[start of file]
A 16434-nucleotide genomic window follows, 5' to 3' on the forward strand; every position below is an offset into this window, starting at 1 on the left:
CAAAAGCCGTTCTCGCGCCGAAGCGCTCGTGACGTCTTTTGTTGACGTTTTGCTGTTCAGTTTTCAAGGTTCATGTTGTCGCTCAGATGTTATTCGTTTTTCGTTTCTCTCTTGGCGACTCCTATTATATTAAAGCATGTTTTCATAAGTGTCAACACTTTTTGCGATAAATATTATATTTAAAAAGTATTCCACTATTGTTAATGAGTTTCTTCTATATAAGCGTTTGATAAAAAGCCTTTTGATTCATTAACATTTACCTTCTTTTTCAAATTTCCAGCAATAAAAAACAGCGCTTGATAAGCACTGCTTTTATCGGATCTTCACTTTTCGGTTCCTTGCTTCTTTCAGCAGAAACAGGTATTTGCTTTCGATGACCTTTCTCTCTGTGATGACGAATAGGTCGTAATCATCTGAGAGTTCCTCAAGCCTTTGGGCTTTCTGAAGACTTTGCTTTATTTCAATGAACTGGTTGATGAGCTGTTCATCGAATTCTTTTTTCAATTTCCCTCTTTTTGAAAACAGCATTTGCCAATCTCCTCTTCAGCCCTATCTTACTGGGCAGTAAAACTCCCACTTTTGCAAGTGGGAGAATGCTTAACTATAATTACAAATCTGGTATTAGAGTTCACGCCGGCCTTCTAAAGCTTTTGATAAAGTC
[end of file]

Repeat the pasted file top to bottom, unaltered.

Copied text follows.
A 16434-nucleotide genomic window follows, 5' to 3' on the forward strand; every position below is an offset into this window, starting at 1 on the left:
CAAAAGCCGTTCTCGCGCCGAAGCGCTCGTGACGTCTTTTGTTGACGTTTTGCTGTTCAGTTTTCAAGGTTCATGTTGTCGCTCAGATGTTATTCGTTTTTCGTTTCTCTCTTGGCGACTCCTATTATATTAAAGCATGTTTTCATAAGTGTCAACACTTTTTGCGATAAATATTATATTTAAAAAGTATTCCACTATTGTTAATGAGTTTCTTCTATATAAGCGTTTGATAAAAAGCCTTTTGATTCATTAACATTTACCTTCTTTTTCAAATTTCCAGCAATAAAAAACAGCGCTTGATAAGCACTGCTTTTATCGGATCTTCACTTTTCGGTTCCTTGCTTCTTTCAGCAGAAACAGGTATTTGCTTTCGATGACCTTTCTCTCTGTGATGACGAATAGGTCGTAATCATCTGAGAGTTCCTCAAGCCTTTGGGCTTTCTGAAGACTTTGCTTTATTTCAATGAACTGGTTGATGAGCTGTTCATCGAATTCTTTTTTCAATTTCCCTCTTTTTGAAAACAGCATTTGCCAATCTCCTCTTCAGCCCTATCTTACTGGGCAGTAAAACTCCCACTTTTGCAAGTGGGAGAATGCTTAACTATAATTACAAATCTGGTATTAGAGTTCACGCCGGCCTTCTAAAGCTTTTGATAAAGTC